UIAA RELEASES STANDARD 157:
AVALANCHE RESCUE PROBES
Years of extensive research and development by the UIAA Safety Commission continue to come to fruition.
Following six years of hard work, the Standard was officially approved at the UIAA Safety Commission Plenary Session in June 2021. Since the 1960s the UIAA Safety Commission has developed standards for 25 types of safety equipment, including helmets, harnesses and crampons. These Standards are regularly updated and checked to ensure they conform to changes in environment, equipment, technology and more.
Standard 157 specifies safety requirements and test methods for avalanche rescue probes used in rescue and snow safety work. Probes are mainly used for the following tasks:
- pinpointing of buried subjects following a search with electronic search devices which allow to find an approximate point of shortest distance on the snow surface;
- surface probing techniques usually applied in probe lines to find buried subjects who are not searchable by any other means;
- in case of avalanche rescue, once a probe hit has been achieved, the probe stays in the debris and acts as an important visual guide for the rescuers during the excavation effort; and
- in snow safety work to measure snow depth and as a tool to facilitate snowpack stability measurements.
The newly released Standard 157 on avalanche rescue probes, together with the Standard 156 on Avalanche Rescue Shovels, ensure that users can rely on their gear when every minute counts.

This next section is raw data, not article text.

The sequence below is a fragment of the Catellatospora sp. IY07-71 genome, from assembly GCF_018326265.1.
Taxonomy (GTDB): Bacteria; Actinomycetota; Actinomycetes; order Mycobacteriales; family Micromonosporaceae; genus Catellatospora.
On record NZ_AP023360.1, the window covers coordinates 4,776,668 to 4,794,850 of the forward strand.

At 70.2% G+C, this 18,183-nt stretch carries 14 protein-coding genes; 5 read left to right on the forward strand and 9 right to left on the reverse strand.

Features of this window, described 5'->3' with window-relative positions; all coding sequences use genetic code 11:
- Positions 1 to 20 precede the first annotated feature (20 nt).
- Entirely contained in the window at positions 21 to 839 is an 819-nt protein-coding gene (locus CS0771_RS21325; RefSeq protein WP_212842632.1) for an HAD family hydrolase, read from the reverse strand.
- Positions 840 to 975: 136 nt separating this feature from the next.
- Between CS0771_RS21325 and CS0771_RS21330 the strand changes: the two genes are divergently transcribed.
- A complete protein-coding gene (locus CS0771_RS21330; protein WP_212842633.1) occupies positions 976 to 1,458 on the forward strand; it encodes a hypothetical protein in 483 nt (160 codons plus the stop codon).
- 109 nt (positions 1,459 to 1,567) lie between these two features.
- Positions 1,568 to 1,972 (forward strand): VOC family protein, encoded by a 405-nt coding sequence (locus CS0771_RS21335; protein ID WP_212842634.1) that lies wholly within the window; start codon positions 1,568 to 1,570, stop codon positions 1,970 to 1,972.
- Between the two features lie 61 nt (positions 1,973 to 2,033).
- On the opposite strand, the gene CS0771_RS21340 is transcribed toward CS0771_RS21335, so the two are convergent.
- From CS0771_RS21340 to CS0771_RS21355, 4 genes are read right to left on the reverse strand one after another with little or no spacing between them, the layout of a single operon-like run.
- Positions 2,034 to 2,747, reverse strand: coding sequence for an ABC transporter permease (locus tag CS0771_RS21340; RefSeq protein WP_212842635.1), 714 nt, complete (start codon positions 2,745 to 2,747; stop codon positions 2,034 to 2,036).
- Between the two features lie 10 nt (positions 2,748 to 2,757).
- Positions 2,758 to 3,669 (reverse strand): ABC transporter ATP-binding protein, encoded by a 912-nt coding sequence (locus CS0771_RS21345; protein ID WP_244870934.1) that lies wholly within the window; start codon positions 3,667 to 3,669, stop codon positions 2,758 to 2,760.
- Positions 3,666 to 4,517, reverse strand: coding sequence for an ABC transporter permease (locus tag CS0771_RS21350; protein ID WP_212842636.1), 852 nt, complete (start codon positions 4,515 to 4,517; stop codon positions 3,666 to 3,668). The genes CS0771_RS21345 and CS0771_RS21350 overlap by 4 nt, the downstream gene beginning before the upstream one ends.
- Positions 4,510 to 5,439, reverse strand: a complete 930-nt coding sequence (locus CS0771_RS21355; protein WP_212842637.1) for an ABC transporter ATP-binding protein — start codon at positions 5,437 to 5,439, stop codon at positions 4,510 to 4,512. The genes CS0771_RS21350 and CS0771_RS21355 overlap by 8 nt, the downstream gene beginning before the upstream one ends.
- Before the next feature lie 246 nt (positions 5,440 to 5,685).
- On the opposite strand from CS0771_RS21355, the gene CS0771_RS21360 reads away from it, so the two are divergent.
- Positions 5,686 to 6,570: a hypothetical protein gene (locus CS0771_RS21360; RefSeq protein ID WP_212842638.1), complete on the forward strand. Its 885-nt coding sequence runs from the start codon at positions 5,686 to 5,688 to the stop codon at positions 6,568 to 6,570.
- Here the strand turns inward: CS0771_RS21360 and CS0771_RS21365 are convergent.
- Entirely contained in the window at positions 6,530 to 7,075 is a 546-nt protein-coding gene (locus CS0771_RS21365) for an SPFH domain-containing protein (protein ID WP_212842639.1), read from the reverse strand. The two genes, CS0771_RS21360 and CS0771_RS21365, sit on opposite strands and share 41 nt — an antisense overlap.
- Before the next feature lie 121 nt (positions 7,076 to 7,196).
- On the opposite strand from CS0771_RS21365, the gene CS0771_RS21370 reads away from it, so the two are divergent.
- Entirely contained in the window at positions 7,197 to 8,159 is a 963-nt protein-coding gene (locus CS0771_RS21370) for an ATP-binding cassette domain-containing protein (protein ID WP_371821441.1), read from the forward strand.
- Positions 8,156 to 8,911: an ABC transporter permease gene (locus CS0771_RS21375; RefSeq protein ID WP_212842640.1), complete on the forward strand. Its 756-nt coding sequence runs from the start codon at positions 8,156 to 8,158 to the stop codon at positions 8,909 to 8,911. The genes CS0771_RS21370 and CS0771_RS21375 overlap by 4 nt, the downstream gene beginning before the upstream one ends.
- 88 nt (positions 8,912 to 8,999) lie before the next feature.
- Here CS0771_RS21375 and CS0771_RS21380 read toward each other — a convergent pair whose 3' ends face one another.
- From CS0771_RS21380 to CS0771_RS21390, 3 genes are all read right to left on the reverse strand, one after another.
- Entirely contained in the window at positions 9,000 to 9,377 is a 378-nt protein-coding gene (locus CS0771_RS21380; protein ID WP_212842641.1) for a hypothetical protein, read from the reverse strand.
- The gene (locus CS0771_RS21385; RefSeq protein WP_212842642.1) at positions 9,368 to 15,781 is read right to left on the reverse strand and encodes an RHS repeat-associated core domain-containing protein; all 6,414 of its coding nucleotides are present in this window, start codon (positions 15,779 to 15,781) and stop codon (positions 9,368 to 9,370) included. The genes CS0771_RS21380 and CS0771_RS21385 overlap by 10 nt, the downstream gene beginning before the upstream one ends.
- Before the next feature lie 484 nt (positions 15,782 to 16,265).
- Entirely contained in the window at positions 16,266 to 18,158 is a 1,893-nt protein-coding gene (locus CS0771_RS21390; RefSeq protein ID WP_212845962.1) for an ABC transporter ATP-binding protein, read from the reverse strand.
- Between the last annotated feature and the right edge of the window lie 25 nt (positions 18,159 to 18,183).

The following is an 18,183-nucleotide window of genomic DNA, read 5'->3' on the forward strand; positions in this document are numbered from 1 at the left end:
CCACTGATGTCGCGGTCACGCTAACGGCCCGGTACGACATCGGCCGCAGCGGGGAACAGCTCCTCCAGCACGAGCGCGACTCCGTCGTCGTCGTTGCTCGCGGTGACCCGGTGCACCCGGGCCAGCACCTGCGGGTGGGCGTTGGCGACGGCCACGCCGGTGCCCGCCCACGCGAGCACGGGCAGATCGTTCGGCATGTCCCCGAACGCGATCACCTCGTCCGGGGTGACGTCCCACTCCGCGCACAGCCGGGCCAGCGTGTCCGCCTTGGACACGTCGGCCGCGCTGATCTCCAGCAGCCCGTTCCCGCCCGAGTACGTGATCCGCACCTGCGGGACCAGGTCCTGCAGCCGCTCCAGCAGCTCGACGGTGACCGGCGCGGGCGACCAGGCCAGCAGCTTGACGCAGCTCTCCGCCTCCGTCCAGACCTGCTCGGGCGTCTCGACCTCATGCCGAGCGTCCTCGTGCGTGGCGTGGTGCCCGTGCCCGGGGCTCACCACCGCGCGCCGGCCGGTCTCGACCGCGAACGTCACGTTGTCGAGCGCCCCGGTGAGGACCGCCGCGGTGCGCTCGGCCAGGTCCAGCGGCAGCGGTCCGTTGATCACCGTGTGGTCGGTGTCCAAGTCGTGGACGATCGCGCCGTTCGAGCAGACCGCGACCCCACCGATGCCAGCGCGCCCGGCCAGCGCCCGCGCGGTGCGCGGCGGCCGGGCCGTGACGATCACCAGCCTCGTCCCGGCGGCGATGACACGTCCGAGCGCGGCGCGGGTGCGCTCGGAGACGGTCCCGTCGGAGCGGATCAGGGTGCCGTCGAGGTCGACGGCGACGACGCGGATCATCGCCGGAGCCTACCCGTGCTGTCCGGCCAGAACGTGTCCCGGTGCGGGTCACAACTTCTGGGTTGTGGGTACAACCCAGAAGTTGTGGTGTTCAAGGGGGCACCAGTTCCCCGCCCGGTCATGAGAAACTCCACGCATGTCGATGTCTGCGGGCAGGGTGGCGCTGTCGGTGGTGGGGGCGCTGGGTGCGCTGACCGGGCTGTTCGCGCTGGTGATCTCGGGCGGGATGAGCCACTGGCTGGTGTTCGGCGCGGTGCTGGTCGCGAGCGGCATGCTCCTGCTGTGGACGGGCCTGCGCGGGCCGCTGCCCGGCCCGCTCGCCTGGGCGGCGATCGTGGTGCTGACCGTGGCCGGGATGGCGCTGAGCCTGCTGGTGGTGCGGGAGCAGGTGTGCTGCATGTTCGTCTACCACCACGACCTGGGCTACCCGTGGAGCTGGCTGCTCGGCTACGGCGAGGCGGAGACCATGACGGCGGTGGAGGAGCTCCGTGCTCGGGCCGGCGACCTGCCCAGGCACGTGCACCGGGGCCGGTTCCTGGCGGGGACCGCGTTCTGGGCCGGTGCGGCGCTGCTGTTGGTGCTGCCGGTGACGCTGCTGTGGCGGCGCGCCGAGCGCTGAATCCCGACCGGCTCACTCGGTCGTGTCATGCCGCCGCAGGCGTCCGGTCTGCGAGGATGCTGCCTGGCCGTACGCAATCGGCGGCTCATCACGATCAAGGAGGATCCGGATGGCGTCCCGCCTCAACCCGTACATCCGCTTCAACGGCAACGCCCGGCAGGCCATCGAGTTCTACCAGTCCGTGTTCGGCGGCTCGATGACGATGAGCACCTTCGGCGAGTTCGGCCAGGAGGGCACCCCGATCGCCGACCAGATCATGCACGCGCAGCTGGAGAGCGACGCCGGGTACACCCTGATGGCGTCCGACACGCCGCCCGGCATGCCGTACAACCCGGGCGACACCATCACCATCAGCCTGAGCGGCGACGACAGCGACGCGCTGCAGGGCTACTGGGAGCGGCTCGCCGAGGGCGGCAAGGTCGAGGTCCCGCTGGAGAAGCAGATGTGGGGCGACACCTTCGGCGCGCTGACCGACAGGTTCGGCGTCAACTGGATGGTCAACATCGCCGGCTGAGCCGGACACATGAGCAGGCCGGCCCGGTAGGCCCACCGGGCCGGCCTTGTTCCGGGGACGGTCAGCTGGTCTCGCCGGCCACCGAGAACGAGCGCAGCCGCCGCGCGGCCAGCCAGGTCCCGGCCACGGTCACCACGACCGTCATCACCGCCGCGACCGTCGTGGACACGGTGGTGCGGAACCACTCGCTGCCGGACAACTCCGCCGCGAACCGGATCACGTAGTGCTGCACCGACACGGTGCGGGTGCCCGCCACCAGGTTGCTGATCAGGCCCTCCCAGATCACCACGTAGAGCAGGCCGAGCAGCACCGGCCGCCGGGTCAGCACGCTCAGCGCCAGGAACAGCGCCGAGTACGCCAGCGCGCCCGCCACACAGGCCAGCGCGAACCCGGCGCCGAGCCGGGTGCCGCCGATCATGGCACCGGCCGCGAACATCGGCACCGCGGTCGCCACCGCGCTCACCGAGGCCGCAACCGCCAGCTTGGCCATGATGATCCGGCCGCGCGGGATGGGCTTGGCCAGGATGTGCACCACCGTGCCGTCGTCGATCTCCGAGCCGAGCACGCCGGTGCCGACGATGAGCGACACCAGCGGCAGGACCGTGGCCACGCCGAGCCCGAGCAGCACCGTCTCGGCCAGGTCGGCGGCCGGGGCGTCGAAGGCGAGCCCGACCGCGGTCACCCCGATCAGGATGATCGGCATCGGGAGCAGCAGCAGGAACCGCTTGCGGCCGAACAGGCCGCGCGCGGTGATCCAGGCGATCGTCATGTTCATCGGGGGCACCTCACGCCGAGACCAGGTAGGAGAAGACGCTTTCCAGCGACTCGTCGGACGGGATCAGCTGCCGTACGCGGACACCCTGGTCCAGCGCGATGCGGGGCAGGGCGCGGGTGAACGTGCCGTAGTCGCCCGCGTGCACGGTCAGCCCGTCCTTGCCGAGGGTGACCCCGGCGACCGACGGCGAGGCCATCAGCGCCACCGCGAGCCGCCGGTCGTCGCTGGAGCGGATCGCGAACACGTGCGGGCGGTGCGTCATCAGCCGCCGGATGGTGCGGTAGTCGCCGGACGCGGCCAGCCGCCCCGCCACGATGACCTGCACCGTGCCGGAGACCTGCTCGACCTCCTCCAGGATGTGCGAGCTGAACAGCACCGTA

The six-year development of the Standard was led by the Italian Alpine Club (CAI), under a collaboration agreement with UIAA SafeCom.
The following members of the UIAA Safety Commission and manufacturers participated in the consensus meetings for the development of Standard 157:
Manufactures: ARVA NIC-IMPEX, Backcountry Access, Black Diamond, Camp, Kong, Mammut, Oberalp / Salewa, Ortovox
UIAA Safety Commission delegates from the following UIAA member associations: International Commission for Alpine Rescue – International (ICAR)
UIAA Accredited Labs: TÜV SÜD Laboratory, Germany
Support: UIAA Office
The final consensus was reached in a general UIAA SafeCom meeting, in collaboration with all participating UIAA member federations and manufacturers.
Main photo: Participants of different user groups, from multiple countries, exposed the probes to a strict field-testing protocol with the aim of identifying rescue-relevant thresholds for the requirements of the Standard. Credit: Manuel Genswein collection